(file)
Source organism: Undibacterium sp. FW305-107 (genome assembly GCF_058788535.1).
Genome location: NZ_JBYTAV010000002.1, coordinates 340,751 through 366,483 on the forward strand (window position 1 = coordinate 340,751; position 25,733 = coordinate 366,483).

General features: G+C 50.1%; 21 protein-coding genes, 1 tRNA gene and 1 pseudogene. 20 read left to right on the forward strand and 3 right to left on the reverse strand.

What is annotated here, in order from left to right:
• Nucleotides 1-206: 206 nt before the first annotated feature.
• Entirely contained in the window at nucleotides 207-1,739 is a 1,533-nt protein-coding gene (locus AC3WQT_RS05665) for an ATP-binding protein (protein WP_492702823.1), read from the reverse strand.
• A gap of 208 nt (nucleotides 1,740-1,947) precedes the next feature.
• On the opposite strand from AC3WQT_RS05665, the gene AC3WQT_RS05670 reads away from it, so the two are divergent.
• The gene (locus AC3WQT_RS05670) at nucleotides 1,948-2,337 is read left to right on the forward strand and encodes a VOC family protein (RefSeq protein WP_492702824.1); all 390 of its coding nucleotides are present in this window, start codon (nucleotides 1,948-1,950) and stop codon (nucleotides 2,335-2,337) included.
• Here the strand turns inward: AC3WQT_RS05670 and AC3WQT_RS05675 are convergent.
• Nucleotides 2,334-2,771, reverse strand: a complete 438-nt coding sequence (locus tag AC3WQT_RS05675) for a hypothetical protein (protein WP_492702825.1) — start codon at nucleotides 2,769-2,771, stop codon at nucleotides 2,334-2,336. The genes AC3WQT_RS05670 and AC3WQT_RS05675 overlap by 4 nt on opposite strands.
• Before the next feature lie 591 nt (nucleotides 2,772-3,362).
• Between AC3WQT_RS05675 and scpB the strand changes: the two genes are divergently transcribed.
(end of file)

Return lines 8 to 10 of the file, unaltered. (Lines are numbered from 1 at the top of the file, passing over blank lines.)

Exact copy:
• On the opposite strand from AC3WQT_RS05665, the gene AC3WQT_RS05670 reads away from it, so the two are divergent.
• The gene (locus AC3WQT_RS05670) at nucleotides 1,948-2,337 is read left to right on the forward strand and encodes a VOC family protein (RefSeq protein WP_492702824.1); all 390 of its coding nucleotides are present in this window, start codon (nucleotides 1,948-1,950) and stop codon (nucleotides 2,335-2,337) included.
• Here the strand turns inward: AC3WQT_RS05670 and AC3WQT_RS05675 are convergent.